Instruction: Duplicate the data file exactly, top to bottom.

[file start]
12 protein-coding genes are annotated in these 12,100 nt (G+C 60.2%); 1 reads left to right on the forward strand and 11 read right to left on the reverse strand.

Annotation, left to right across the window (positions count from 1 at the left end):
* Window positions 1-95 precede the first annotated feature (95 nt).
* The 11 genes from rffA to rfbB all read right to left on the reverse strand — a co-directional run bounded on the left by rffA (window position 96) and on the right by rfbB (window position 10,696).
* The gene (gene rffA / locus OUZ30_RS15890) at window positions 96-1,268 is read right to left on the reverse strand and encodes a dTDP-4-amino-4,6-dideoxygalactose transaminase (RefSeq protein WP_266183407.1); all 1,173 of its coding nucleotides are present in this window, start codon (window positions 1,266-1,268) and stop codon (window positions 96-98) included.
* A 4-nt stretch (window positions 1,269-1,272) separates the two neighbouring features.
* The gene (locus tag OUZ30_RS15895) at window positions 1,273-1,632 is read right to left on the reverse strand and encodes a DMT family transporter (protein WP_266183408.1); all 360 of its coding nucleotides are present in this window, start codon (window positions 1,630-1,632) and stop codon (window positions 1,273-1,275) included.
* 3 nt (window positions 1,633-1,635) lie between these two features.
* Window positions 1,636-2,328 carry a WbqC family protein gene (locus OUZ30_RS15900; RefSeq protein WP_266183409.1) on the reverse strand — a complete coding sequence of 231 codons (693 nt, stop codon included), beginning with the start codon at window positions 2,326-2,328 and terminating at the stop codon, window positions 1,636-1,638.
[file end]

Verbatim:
12 protein-coding genes are annotated in these 12,100 nt (G+C 60.2%); 1 reads left to right on the forward strand and 11 read right to left on the reverse strand.

Annotation, left to right across the window (positions count from 1 at the left end):
* Window positions 1-95 precede the first annotated feature (95 nt).
* The 11 genes from rffA to rfbB all read right to left on the reverse strand — a co-directional run bounded on the left by rffA (window position 96) and on the right by rfbB (window position 10,696).
* The gene (gene rffA / locus OUZ30_RS15890) at window positions 96-1,268 is read right to left on the reverse strand and encodes a dTDP-4-amino-4,6-dideoxygalactose transaminase (RefSeq protein WP_266183407.1); all 1,173 of its coding nucleotides are present in this window, start codon (window positions 1,266-1,268) and stop codon (window positions 96-98) included.
* A 4-nt stretch (window positions 1,269-1,272) separates the two neighbouring features.
* The gene (locus tag OUZ30_RS15895) at window positions 1,273-1,632 is read right to left on the reverse strand and encodes a DMT family transporter (protein WP_266183408.1); all 360 of its coding nucleotides are present in this window, start codon (window positions 1,630-1,632) and stop codon (window positions 1,273-1,275) included.
* 3 nt (window positions 1,633-1,635) lie between these two features.
* Window positions 1,636-2,328 carry a WbqC family protein gene (locus OUZ30_RS15900; RefSeq protein WP_266183409.1) on the reverse strand — a complete coding sequence of 231 codons (693 nt, stop codon included), beginning with the start codon at window positions 2,326-2,328 and terminating at the stop codon, window positions 1,636-1,638.